Posted on December 7, 2017, by Bryan Zarpentine

Tyler Chatwood

Image via denverpost.com

With two starting pitchers likely to depart in free agency, the Chicago Cubs have wasted little time in filling one of the vacancies in their starting rotation. The Cubs announced Thursday that they have signed starter Tyler Chatwood. Multiple sources are reporting that Chatwood and the Cubs have agreed to a three-year deal worth $38 million.

Chatwood was not one of the more notable free agent starters available on the market this winter. However, he could end up being a valuable signing by the Cubs. The soon-to-be 28-year old has spent the last six years with the Colorado Rockies. He’s been up and down during that time, missing most of 2014 and all of 2015 after undergoing Tommy John surgery. But he’s capable of being a solid back-of-the-rotation starter.

After returning from surgery in 2016, Chatwood went 12-9 with a 3.87 ERA in 27 starts. But he struggled to replicate those numbers in 2017. This past season, Chatwood was 8-15 with a 4.69 ERA across 25 starts and eight relief appearances. However, he had noticeable home and road splits, pitching much better away from Coors Field. When pitching on the road in 2017, Chatwood posted a 3.49 ERA, opposed to a 6.01 ERA in Colorado. The Cubs are banking that getting out of Colorado altogether can improve Chatwood’s consistency.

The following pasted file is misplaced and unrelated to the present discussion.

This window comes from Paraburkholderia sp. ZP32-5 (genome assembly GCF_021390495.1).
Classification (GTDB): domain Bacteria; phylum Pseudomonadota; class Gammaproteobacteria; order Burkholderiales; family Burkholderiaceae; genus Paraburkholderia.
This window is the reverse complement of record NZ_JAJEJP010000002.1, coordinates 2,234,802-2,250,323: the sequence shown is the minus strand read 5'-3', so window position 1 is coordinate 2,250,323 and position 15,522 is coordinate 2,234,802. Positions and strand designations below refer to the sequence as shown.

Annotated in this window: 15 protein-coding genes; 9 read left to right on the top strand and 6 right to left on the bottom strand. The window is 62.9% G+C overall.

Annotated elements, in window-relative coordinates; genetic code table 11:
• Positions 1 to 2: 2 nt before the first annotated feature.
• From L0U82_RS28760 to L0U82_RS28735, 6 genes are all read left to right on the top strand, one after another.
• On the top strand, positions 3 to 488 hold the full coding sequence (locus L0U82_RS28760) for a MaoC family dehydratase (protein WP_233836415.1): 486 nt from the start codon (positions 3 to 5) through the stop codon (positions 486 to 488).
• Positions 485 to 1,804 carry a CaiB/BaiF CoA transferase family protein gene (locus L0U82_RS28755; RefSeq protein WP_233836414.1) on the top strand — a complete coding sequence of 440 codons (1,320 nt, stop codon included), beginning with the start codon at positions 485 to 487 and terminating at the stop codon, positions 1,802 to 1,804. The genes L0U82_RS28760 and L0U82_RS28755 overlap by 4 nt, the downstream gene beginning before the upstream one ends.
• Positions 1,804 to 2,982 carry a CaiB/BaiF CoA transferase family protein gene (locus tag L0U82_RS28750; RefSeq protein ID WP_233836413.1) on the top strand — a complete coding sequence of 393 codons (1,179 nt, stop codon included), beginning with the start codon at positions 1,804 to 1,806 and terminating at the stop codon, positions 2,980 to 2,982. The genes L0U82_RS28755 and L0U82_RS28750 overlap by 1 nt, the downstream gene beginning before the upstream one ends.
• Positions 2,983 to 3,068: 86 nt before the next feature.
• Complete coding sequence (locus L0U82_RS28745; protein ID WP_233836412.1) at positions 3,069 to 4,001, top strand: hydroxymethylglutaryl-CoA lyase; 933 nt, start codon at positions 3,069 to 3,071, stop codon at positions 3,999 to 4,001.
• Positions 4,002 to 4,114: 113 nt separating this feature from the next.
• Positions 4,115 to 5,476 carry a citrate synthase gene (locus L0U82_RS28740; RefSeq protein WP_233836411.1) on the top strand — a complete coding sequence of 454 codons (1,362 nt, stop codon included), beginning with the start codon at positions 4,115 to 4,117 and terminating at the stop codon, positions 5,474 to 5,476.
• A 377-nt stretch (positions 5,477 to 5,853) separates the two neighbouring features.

Prior to signing Chatwood, the Cubs only had three pitchers guaranteed a spot in their rotation in 2018: Jon Lester, Kyle Hendricks, and Jose Quintana. Chicago is likely to lose both John Lackey and Jake Arrieta to free agency. The Cubs could potentially re-sign either pitcher. However, there will be plenty of competition on the open market for Arrieta this winter. Meanwhile, re-signing Lackey would seem to be more of a backup plan than a priority.

At the moment, Chatwood figures to take the no. 4 spot in Chicago’s rotation. Another former Colorado pitcher, Eddie Butler, would appear to have the inside track on the final spot in Chicago’s rotation. Butler figures to compete with lefty Mike Montgomery for that spot during spring training. Unfortunately for the Cubs, they don’t have much rotation depth beyond Butler and Montgomery. Most of the team’s best pitching prospects are more than a year away from the big leagues.

That lack of depth will likely force the Cubs to sign at least one more starting pitcher this winter. Chicago is in the running to sign Japanese two-way player Shohei Ohtani. But with Ohtani favoring west coast teams, the Cubs shouldn’t count on signing him. If Ohtani chooses another team, the Cubs could turn their focus to Yu Darvish, Lance Lynn, Alex Cobb, or Arrieta. Of course, the Cubs will also be in the market for a closer this winter with last year’s closer, Wade Davis, on the free-agent market.

Even with plenty left to do, signing Chatwood is a good start for the Cubs. After spending most of his career in Colorado, he possesses some upside once he stops pitching at Coors Field on a regular basis. If nothing else, he should be a solid complement to the three frontline starters already on Chicago’s roster. Signing Chatwood helps the Cubs to fill a need without taking away their flexibility to make more moves later in the offseason.

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